BC Becker, Tos M (Univ of Copenhagen).
Postinflammatory Acquired Atresia of the External Auditory Canal: Treatment and Results of Surgery Over 27 Years.
Laryngoscope 108:903-907, 1998.
Postinflammatory acquired solid atresia is a consequence of chronic otitis media or recurrent external otitis. This clinical entity is of rare occurrence. Results for 47 patients (53 ears) treated for acquired atresia during 26 years were collected.
In most patients the surgery started as a transcanal operation. Complete removal of the atresia tissue leaves an intact fibrous annulus and lamina propria. The denuded bone is covered with split-skin grafts and the ear canal is packed with Gelfoam and antibiotics are applied.
Hearing improved in most patients. Recurrent atresia developed in 11% patients. The most recent follow-up found 93% of ears to be dry.
Early operation is recommended for this rare condition.
T Hoshino, Y Ueda, H Mukohdaka, et al (Hamamatsu Univ, Japan)
Acute Granulomatous Myringitis
J Laryngol Otol 112: 150-153, 1998
Acute and chronic myringitis seem to be caused by two different entities.
Acute myringitis manifests the following – otalgia, a granulomatous bulge along the malleus, and no middle ear infection.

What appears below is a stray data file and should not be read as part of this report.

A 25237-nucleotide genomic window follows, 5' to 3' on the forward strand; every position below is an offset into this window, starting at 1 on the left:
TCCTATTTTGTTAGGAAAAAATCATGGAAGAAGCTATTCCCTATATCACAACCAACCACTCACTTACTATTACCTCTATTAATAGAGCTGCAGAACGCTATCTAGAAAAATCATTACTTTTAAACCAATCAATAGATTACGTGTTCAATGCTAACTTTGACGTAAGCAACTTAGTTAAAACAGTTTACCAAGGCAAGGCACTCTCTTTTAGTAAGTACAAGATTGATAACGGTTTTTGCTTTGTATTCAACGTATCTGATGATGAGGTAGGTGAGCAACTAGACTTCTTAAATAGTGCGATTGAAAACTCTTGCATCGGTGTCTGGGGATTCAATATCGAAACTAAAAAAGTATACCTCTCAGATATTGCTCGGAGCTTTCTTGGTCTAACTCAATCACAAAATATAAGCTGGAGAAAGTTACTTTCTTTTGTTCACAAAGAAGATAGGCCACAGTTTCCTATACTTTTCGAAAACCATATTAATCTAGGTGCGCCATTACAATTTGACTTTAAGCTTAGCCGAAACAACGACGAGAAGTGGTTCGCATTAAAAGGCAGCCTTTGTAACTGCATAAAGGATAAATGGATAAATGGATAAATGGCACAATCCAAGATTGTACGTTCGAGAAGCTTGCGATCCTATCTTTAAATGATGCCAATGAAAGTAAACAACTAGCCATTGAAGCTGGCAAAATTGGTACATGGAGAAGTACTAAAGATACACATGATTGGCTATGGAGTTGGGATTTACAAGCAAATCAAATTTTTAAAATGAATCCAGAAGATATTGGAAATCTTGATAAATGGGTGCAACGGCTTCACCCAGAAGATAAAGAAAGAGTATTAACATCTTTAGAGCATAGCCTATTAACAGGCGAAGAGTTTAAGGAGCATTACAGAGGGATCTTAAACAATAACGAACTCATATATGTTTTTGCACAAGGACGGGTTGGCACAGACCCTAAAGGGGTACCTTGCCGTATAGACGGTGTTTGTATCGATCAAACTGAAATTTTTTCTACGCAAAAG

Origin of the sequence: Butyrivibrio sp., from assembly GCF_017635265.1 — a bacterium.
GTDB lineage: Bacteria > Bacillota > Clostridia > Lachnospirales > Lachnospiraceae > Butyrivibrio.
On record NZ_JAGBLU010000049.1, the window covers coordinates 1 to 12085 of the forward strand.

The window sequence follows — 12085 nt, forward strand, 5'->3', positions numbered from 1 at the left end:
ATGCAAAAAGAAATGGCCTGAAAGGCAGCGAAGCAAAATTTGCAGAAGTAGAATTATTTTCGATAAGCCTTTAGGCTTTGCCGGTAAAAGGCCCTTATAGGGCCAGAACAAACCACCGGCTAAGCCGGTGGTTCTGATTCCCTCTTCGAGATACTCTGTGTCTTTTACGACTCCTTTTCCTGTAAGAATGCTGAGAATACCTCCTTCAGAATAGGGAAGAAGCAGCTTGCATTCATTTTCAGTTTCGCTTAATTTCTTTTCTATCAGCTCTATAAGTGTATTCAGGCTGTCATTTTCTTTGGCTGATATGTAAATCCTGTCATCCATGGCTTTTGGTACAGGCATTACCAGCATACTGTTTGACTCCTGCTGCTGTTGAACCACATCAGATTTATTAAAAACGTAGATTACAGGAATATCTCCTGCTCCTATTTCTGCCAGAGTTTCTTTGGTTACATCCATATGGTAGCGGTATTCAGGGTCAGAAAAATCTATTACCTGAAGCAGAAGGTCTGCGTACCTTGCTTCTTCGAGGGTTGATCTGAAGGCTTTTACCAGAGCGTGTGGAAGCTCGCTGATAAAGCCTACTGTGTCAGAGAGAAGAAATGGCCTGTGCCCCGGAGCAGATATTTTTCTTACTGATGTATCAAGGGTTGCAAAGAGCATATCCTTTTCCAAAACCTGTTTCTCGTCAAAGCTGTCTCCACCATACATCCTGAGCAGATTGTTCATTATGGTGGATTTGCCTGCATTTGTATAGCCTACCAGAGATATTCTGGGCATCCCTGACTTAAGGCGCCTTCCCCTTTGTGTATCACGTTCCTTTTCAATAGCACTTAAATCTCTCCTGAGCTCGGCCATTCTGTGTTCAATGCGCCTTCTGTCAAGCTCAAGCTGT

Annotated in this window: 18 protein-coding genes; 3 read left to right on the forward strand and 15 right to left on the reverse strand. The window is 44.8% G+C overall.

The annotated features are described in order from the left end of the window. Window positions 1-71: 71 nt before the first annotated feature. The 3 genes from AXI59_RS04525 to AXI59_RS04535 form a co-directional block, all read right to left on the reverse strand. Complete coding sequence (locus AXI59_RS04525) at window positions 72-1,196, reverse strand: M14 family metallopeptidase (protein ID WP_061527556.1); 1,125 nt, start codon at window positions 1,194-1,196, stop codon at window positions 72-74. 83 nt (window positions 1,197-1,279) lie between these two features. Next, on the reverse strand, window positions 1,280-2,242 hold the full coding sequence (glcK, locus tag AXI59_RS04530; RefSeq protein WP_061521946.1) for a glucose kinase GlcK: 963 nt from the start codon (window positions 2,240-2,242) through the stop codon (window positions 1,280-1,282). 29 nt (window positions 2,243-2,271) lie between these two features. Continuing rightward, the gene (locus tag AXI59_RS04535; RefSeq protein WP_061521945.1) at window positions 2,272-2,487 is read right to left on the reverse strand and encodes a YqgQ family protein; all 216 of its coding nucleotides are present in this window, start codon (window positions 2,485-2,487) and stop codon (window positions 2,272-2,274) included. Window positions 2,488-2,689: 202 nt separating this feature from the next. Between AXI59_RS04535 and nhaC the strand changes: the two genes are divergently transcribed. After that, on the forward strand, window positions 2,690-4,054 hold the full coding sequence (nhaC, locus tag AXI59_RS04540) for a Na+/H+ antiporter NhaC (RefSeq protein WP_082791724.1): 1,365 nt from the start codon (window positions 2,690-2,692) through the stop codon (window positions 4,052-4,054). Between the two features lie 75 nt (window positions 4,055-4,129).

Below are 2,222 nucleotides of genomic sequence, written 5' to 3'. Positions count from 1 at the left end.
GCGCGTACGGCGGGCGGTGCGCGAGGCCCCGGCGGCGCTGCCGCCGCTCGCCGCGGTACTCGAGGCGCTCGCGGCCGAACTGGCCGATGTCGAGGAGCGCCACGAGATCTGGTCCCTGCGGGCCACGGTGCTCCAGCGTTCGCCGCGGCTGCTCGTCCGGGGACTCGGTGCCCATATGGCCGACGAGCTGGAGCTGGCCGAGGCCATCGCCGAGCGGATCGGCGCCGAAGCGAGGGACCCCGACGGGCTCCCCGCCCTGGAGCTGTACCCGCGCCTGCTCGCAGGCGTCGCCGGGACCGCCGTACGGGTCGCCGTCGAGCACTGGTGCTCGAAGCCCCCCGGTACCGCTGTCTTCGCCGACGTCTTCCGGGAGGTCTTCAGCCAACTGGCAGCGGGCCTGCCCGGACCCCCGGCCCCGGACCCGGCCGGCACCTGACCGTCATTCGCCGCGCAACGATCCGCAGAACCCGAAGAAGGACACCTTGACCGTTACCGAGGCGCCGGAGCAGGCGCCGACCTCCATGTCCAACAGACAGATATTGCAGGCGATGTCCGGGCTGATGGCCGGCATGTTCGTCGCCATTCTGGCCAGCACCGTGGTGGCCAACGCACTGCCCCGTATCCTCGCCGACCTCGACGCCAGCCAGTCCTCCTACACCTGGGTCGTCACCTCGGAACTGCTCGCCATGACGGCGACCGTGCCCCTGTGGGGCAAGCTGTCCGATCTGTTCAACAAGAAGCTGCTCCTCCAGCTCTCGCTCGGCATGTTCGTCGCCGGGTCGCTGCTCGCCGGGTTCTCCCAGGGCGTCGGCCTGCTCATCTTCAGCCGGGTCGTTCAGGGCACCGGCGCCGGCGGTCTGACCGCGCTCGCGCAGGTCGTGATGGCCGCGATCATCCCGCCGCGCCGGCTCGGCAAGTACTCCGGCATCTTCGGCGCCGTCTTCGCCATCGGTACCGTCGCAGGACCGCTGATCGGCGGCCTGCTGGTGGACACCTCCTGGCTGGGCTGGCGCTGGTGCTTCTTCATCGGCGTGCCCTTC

Chronic myringitis is characterized by erosion or thin granulation of the tympanic membrane – it can recur after debridement and cautery.
Granulomatous changes of the tympanic membrane are rare. This article describes five causes of acute granulomatous myringitis.
NW Todd (Emory Univ, Atlanta, Ga)
Cranial Anatomy and Otitis Media : A Cadaver Study
Am J Otol 19:558
This interesting article is probably the first of its kind correlating cranial anatomical changes and otitis media. Thirty-five cadaver skulls were examined.
Healthy middle ears had longer eustachian tubes, a longer distance from the midsella to the staphylion, and the distance between the ears was longer irrespective of race, gender or stature.